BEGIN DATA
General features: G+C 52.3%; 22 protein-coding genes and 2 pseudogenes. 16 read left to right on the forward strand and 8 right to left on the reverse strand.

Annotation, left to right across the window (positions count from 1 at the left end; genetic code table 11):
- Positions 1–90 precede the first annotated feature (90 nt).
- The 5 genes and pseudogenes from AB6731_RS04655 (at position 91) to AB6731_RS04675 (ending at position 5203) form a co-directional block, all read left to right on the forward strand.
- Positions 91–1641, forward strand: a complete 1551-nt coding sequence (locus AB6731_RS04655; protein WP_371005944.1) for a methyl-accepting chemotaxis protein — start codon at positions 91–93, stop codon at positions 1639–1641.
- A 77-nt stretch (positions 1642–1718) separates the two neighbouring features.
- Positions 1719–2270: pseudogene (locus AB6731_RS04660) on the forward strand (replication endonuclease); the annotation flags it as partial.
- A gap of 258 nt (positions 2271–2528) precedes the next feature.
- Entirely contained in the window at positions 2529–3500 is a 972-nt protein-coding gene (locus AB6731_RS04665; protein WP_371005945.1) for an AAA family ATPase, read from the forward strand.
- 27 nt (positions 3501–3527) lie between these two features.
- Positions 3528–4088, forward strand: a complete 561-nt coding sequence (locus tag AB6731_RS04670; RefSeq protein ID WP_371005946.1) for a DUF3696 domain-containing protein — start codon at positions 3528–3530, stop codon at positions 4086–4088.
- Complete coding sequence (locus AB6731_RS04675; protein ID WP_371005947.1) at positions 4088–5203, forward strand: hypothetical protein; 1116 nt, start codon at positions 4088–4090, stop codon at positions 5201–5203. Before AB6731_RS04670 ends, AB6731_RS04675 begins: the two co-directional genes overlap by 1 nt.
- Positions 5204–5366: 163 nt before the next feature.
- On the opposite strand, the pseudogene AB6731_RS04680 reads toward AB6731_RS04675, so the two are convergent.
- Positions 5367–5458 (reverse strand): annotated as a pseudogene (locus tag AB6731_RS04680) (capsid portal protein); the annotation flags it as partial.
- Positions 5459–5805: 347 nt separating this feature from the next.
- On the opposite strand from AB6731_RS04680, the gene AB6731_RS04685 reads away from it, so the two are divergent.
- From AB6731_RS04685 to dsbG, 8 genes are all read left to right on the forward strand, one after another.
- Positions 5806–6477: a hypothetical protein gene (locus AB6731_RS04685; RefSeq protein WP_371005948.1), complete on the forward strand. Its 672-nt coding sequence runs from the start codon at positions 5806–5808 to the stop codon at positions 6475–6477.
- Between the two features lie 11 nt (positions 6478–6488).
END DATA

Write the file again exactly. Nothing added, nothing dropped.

General features: G+C 52.3%; 22 protein-coding genes and 2 pseudogenes. 16 read left to right on the forward strand and 8 right to left on the reverse strand.

Annotation, left to right across the window (positions count from 1 at the left end; genetic code table 11):
- Positions 1–90 precede the first annotated feature (90 nt).
- The 5 genes and pseudogenes from AB6731_RS04655 (at position 91) to AB6731_RS04675 (ending at position 5203) form a co-directional block, all read left to right on the forward strand.
- Positions 91–1641, forward strand: a complete 1551-nt coding sequence (locus AB6731_RS04655; protein WP_371005944.1) for a methyl-accepting chemotaxis protein — start codon at positions 91–93, stop codon at positions 1639–1641.
- A 77-nt stretch (positions 1642–1718) separates the two neighbouring features.
- Positions 1719–2270: pseudogene (locus AB6731_RS04660) on the forward strand (replication endonuclease); the annotation flags it as partial.
- A gap of 258 nt (positions 2271–2528) precedes the next feature.
- Entirely contained in the window at positions 2529–3500 is a 972-nt protein-coding gene (locus AB6731_RS04665; protein WP_371005945.1) for an AAA family ATPase, read from the forward strand.
- 27 nt (positions 3501–3527) lie between these two features.
- Positions 3528–4088, forward strand: a complete 561-nt coding sequence (locus tag AB6731_RS04670; RefSeq protein ID WP_371005946.1) for a DUF3696 domain-containing protein — start codon at positions 3528–3530, stop codon at positions 4086–4088.
- Complete coding sequence (locus AB6731_RS04675; protein ID WP_371005947.1) at positions 4088–5203, forward strand: hypothetical protein; 1116 nt, start codon at positions 4088–4090, stop codon at positions 5201–5203. Before AB6731_RS04670 ends, AB6731_RS04675 begins: the two co-directional genes overlap by 1 nt.
- Positions 5204–5366: 163 nt before the next feature.
- On the opposite strand, the pseudogene AB6731_RS04680 reads toward AB6731_RS04675, so the two are convergent.
- Positions 5367–5458 (reverse strand): annotated as a pseudogene (locus tag AB6731_RS04680) (capsid portal protein); the annotation flags it as partial.
- Positions 5459–5805: 347 nt separating this feature from the next.
- On the opposite strand from AB6731_RS04680, the gene AB6731_RS04685 reads away from it, so the two are divergent.
- From AB6731_RS04685 to dsbG, 8 genes are all read left to right on the forward strand, one after another.
- Positions 5806–6477: a hypothetical protein gene (locus AB6731_RS04685; RefSeq protein WP_371005948.1), complete on the forward strand. Its 672-nt coding sequence runs from the start codon at positions 5806–5808 to the stop codon at positions 6475–6477.
- Between the two features lie 11 nt (positions 6478–6488).